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5 Things Every General Counsel Should Know About AI

     

Although AI offers a lot of promise for the legal field, it’s not a golden ticket to bigger profits and improved efficiency. Before you take the leap and adopt AI for your organization, you should understand how it works: its processes, its capabilities, and its limitations. In this article, we’ll discuss five of the most important things that every general counsel should know about artificial intelligence.

1. AI Will Not Replace Humans

Although the jury’s still out on how exactly AI will impact the workforce, it’s clear that we won’t be living in a jobless dystopia where robots fill everyone’s position.

Some duties and tasks, many of them menial and repetitive, may be eliminated or reassigned. However, it’s possible that many existing roles will become more robust, and new functions and responsibilities (such as legal engineers and IT/technology lawyers) will appear. In fact, it seems likely that as AI and other technologies begin to permeate the legal industry, a new set of needs will also arise.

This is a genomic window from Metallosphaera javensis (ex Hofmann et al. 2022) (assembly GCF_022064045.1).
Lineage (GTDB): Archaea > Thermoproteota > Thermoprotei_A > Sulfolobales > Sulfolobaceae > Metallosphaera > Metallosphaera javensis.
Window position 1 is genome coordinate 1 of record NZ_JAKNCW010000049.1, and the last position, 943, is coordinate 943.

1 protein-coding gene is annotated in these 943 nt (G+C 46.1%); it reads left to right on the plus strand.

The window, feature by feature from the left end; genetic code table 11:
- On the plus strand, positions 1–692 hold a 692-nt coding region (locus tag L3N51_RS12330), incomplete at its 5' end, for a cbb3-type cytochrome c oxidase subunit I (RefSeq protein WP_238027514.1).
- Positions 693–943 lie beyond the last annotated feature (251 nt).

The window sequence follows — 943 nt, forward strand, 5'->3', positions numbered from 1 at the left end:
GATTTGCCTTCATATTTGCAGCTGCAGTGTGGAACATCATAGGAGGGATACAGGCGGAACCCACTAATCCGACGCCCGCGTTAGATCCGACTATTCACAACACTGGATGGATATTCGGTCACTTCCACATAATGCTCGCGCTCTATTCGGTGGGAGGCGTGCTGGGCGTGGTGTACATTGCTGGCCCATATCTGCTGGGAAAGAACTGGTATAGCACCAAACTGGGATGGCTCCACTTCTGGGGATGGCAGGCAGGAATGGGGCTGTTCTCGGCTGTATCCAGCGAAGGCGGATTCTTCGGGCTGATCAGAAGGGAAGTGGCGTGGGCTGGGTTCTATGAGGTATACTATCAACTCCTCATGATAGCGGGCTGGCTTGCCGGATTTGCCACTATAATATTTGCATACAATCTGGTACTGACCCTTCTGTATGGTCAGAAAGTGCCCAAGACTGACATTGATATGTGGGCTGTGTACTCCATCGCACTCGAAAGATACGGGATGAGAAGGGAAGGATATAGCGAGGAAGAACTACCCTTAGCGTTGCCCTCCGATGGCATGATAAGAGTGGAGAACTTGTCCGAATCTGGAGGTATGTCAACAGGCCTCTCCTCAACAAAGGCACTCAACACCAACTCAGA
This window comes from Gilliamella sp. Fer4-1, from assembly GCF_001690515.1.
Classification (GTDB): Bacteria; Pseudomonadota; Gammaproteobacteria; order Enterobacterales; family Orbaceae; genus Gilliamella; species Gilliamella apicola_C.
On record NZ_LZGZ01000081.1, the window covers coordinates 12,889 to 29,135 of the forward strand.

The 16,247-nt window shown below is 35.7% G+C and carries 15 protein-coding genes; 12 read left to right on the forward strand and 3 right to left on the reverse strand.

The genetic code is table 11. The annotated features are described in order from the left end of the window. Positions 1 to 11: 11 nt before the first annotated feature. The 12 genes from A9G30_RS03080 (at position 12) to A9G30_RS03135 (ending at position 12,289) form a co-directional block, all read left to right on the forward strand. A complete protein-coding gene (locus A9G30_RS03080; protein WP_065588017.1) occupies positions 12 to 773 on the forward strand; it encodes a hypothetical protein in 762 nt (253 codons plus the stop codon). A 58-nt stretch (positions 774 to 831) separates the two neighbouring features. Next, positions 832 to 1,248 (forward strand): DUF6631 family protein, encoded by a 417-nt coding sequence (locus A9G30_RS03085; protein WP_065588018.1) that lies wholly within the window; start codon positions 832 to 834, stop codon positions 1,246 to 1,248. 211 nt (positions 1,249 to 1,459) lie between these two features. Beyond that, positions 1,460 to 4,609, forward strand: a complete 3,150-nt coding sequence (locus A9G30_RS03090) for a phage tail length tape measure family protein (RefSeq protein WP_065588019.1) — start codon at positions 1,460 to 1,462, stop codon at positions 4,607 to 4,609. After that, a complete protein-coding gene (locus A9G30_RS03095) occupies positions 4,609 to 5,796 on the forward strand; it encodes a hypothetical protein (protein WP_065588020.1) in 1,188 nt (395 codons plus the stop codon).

Law is inherently a human practice: it was created by human beings and intended to apply to human actions. As such, some aspects of legal practice will always need a certain human touch.

For example, humans still outperform even the smartest AIs when it comes to more subjective, higher-level activities like analytical thinking and responding to unpredictable events. In addition, as priorities shift, humans are better able to an evolving situation because they can see the larger picture and understand the final desired outcome. Humans are capable of looking at intangible qualities and teasing out the relevant details, in ways that computers cannot, to find better solutions to their problems. Finally, even the best the AI will struggle with ethics and judgment. The practice of law requires the ability to read between the lines, to interpret language, and to understand when to apply the rules and when the rules might change depending on a specific set of circumstances. Shades of gray are complicated, and often fail to permeate the cold, rational, programmable robot brain.